Lifeline for Katherine girl who can now access spinal muscular atrophy drug Spinraza
Felicity Brown was diagnosed with spinal muscular atrophy and can soon access Spinraza. (ABC Radio Darwin: Jesse Thompson)
Children with the rare muscle-wasting genetic disease spinal muscular atrophy (SMA) will from today have cheap access to a drug that has shown miraculous results among the few Australian children to have used it.
The ABC last month revealed that Nusinersen, marketed as Spinraza, will become available on the Pharmaceutical Benefits Scheme (PBS) for all SMA sufferers under the age of 18.
Just outside Katherine in the Northern Territory, the Brown family live on a large rural block close enough to drive into town but far enough out to have livestock and wide, open paddocks.
When their daughter Felicity was born it didn’t take them long to investigate warning signs.
“She wouldn’t bear weight on her legs and she wasn’t taking to standing up, whereas her older brother was pushing furniture around the house well before that stage,” Claire Brown said.
Felicity was two-and-a-half and had been misdiagnosed with cerebral palsy by the time a neurogeneticist diagnosed her with SMA, the most common genetic cause of infant deaths.
The Browns live on a rural lot near Katherine in the Northern Territory. (ABC Radio Darwin: Jesse Thompson)
The most severe form, type 1, has the earliest onset and causes extreme muscle weakness to the extent that key milestones — crawling, walking, playing with toys — fly by unmet, with many sufferers not living to see their second birthday.
Felicity, who will soon celebrate her ninth birthday, was diagnosed with type 2 SMA.
“When we received the diagnosis we were presented with a lot of different information about how she might deteriorate and what she might be required to do down the track, such as requiring ventilation during the day, having to be fed through a peg in her stomach and all these different things,” Ms Brown said.
The family’s house is filled with evidence of how they’ve accommodated Felicity’s condition: hospital baths, walkers and access ramps for the wheelchair she uses to move.
Felicity drives a motorised wheelchair. Her condition means she cannot currently stand or walk.
They wake up on school days shortly after 5:00am to embark on a long school commute that in the wet season involves several vehicles, two different wheelchairs and a tinny paddling over a floodway.
“The question was posed to us: ‘You might have to consider moving to a bigger urban centre’,” Ms Brown said.
While the family benefits from a strong network of local support, last month’s announcement means relocating is no longer on the table.
In coming months the Browns will travel to Sydney where Felicity will access Spinraza for the first time.
Medicine to cost just $40
Despite significant improvements among babies that have accessed Spinraza, the drug has until now remained out of reach for sufferers of SMA types 2 and 3.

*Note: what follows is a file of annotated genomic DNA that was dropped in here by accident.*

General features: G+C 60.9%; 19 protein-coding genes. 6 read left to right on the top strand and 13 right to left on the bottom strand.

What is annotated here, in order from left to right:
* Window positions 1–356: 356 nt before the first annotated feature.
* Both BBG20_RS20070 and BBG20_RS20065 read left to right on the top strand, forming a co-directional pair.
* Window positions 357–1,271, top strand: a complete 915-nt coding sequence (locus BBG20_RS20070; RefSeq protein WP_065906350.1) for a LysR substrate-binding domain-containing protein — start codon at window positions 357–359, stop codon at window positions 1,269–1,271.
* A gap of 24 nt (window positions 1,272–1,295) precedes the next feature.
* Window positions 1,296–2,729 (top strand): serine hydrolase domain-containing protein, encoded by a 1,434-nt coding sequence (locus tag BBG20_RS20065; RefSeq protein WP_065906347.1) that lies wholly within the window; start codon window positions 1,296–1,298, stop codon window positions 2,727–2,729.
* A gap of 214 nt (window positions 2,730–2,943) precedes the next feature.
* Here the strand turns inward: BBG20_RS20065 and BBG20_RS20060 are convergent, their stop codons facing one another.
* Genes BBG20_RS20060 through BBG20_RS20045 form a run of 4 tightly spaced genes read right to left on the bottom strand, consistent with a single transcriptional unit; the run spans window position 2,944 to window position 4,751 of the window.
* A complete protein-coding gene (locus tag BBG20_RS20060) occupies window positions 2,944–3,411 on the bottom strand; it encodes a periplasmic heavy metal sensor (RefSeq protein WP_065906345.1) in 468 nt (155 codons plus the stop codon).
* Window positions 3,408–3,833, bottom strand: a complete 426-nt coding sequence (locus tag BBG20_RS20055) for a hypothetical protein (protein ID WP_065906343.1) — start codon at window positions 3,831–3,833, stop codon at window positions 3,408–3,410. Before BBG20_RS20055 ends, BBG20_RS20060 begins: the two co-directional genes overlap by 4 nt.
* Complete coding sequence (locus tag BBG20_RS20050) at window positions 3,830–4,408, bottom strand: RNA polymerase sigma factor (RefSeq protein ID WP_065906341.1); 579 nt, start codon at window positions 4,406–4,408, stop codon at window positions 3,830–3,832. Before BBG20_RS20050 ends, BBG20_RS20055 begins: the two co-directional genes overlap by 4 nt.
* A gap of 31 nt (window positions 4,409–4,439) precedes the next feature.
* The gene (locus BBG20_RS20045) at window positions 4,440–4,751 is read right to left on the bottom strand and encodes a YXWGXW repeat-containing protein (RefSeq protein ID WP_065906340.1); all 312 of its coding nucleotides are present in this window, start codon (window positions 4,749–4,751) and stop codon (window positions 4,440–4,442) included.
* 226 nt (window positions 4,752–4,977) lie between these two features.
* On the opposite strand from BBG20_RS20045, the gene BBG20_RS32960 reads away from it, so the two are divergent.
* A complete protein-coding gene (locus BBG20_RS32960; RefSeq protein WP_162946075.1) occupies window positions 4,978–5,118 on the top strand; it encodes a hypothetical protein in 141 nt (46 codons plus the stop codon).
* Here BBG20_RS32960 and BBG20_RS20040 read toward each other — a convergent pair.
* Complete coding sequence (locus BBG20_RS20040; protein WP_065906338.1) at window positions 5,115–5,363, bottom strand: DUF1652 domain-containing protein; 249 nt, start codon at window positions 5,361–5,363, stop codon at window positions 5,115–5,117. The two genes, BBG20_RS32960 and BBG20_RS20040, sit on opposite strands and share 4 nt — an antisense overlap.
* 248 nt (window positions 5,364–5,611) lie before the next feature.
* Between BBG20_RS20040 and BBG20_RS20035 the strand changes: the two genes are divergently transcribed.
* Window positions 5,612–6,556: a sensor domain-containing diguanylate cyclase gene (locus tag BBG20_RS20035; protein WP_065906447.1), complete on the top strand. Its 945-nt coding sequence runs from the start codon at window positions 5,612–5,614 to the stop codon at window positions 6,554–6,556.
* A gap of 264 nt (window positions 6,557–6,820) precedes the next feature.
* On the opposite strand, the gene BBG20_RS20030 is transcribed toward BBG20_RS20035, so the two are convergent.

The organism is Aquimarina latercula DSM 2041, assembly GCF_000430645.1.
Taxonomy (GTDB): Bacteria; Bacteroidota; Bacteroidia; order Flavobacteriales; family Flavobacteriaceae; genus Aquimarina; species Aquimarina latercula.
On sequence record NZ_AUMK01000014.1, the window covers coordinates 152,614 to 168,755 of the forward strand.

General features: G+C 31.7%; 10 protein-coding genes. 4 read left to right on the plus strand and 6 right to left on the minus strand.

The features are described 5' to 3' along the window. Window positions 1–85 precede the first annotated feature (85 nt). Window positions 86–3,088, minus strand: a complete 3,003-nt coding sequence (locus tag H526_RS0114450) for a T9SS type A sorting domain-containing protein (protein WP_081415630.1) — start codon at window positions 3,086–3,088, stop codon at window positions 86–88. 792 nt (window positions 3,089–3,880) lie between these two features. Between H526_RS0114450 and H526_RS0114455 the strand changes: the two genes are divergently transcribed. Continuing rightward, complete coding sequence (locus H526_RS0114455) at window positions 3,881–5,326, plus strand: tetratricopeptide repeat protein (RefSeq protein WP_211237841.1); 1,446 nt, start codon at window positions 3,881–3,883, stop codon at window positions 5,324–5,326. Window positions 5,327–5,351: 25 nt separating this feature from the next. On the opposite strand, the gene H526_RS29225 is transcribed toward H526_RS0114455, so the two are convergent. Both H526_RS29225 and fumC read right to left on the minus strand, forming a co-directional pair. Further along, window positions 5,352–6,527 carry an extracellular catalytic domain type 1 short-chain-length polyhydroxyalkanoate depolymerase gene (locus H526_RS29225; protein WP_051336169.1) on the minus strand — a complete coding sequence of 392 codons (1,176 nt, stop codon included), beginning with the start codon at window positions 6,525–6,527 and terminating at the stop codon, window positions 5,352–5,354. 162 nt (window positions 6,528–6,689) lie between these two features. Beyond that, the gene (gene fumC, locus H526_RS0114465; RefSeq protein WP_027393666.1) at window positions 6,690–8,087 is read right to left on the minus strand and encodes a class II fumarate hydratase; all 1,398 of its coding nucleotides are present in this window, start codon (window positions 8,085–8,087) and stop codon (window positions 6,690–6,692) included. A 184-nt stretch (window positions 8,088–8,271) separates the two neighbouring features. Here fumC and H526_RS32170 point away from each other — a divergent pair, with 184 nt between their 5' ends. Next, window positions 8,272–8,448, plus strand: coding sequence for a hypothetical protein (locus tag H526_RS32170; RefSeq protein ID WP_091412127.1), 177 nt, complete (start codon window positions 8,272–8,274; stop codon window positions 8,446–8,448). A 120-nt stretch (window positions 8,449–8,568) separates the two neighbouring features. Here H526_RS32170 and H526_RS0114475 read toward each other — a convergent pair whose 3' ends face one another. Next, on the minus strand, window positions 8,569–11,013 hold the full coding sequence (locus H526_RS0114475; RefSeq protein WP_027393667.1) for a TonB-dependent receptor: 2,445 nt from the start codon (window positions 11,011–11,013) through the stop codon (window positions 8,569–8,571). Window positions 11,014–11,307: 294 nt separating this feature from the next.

It was made available to some type 1 sufferers on compassionate grounds, and led to one Darwin baby who could previously only move her eyes and fingers holding up her head and peering around autonomously.
Prior to Spinraza’s listing on the PBS, accessing it through regular means cost hundreds of thousands of dollars annually.
Now the medication, administered by a specialist into the spine, will cost just $40.
Families who previously had few options but to watch their children deteriorate were “ecstatic, elated and relieved” to hear the news, according to Julie Cini, the head of the support organisation Spinal Muscular Atrophy Australia.
Many were also surprised, because in the space of just several months the Pharmaceutical Benefits Advisory Committee went from rejecting Spinraza to recommending it be subsidised for types 1, 2 and 3a of the disease.
Ms Cini, who has campaigned for access to Spinraza since losing her own two children to SMA, said receiving the news was like finishing an ultra marathon.
“We had actually said at the stakeholder meeting that there are a lot of families who had type 1 children [who accessed Spinraza] who were now exceeding the milestones of the type 2 children,” she said.
“When you’re looking at everyday living skills like sitting, crawling, walking, feeding, [the PBAC] definitely saw that there was this urgent unmet need.”
Ms Cini believes the coming weeks and months may be the first time that Australian children with types 2 and 3 will have access to Spinraza.
The family home has been adapted to meet Felicity’s access requirements. (ABC Radio Darwin: Jesse Thompson)
Nervous wait for results
As hospitals prepare to start administering the drug, there will be a nervous wait for some to see whether it will reverse muscular deterioration or simply stop it.
Early intervention provides the greatest chances of improvement and a question mark hovers over what improvements it will bring for sufferers of type 2 and 3 whose onset is later.
“There might be a child with type 3 who’s starting to lose the ability to walk; he’s actually ambulant but he’s falling over a lot,” Ms Cini said.
“Hopefully it’s going to give them the ability to enable their strength to improve so they don’t fall over anymore.”
Felicity’s lower limbs are most affected by the disorder, but her upper limbs are weakening; she’s beginning to find dance challenging and her mum has to brush her hair.
While some of the uncertainty remains, the Browns are excited by the prospect of a more fulfilling life for their daughter.
“We’re not expecting Felicity will miraculously be able to stand up and walk around,” Ms Brown said.
“But we’re hoping the drug as least will be able to slow down the progression of her condition, or halt it ultimately.
“If there’s the return of some function that would just be a huge bonus for us.”